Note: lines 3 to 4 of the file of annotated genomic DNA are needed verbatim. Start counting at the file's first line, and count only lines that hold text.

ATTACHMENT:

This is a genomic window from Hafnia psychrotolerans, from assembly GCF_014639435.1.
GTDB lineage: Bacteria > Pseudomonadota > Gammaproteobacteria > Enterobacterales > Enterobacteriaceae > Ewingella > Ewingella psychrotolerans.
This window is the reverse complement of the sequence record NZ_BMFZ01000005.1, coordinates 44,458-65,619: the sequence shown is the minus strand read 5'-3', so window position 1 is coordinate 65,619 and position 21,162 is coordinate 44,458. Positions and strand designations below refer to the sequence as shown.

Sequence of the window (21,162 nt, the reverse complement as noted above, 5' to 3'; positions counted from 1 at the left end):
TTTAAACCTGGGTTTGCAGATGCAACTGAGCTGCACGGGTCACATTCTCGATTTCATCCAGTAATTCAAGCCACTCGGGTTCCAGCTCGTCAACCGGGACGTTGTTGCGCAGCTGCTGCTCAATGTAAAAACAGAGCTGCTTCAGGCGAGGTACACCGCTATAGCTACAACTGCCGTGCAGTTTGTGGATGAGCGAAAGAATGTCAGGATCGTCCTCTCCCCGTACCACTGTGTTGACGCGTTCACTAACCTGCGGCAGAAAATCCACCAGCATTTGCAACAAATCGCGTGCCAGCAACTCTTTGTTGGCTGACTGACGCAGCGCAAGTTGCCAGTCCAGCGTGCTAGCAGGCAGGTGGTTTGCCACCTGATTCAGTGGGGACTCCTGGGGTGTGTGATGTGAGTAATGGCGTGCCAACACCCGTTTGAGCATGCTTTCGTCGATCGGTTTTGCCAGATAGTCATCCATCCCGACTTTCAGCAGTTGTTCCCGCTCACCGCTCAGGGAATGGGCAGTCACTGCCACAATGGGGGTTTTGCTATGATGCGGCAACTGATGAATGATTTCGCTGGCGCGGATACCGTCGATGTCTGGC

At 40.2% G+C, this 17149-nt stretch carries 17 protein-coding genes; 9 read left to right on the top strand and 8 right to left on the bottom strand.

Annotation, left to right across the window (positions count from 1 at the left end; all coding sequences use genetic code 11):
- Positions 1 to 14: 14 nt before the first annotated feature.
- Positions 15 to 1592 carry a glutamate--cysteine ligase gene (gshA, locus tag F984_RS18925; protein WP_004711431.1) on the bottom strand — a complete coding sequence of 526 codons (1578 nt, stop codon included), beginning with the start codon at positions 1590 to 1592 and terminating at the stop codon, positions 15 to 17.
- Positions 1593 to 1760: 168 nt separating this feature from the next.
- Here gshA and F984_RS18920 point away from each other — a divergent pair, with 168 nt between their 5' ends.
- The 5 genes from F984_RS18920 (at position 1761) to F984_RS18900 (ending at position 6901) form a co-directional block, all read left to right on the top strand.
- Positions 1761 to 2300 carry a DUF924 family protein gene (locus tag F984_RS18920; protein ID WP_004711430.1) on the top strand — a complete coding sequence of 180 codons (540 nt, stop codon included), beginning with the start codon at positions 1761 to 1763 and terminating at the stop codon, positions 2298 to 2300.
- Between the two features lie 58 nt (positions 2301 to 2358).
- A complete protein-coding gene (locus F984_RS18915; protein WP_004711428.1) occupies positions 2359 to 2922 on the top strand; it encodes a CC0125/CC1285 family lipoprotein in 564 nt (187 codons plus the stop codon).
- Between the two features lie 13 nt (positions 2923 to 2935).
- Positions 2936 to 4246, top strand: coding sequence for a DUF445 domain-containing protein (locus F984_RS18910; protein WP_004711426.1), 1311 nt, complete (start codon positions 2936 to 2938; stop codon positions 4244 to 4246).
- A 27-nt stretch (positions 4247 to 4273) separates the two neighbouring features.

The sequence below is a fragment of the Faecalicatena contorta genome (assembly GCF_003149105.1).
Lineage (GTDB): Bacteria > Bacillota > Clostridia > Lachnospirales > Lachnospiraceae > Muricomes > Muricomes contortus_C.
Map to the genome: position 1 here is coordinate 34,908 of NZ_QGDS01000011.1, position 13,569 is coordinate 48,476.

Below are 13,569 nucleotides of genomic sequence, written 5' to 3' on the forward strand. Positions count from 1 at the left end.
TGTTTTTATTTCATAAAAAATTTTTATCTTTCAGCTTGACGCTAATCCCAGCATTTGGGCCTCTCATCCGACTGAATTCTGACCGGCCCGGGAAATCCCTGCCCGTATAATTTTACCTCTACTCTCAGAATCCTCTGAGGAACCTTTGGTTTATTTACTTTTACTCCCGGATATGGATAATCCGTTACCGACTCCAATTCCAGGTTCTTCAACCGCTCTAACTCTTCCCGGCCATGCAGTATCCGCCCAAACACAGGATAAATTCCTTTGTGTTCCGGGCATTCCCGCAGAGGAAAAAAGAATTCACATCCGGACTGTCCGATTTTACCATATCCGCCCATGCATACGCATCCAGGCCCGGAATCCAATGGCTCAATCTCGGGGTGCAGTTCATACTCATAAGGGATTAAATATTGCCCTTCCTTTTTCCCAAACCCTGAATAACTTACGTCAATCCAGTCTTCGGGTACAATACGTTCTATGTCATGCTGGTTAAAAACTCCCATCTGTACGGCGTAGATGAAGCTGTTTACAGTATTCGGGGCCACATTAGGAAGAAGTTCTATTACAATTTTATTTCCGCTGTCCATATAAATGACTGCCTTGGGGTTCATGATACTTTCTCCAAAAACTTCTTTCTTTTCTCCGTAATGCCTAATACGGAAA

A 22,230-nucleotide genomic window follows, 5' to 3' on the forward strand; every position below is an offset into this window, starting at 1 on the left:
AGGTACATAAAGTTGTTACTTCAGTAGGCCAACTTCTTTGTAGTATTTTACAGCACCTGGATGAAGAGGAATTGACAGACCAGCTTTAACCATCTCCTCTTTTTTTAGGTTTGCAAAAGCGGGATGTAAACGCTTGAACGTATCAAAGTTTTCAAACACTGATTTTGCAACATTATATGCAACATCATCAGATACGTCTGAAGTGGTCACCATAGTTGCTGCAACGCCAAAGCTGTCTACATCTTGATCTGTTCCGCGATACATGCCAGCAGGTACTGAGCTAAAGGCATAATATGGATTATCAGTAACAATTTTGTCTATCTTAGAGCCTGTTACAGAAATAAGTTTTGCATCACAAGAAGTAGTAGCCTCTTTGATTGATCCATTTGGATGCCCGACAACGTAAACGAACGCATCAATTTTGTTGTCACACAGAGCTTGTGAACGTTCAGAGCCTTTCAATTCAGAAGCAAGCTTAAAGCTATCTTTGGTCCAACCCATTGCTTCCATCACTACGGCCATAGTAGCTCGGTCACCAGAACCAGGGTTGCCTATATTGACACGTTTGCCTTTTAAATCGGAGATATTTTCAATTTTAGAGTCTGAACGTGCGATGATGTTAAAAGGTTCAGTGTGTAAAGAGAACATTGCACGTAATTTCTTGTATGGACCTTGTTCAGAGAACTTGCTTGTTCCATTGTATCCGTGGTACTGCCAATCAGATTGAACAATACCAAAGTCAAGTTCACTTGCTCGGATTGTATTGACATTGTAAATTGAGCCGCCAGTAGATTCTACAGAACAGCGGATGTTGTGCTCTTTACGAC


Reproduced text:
This window is the reverse complement of the sequence record NZ_BMFZ01000005.1, coordinates 44,458-65,619: the sequence shown is the minus strand read 5'-3', so window position 1 is coordinate 65,619 and position 21,162 is coordinate 44,458. Positions and strand designations below refer to the sequence as shown.

Sequence of the window (21,162 nt, the reverse complement as noted above, 5' to 3'; positions counted from 1 at the left end):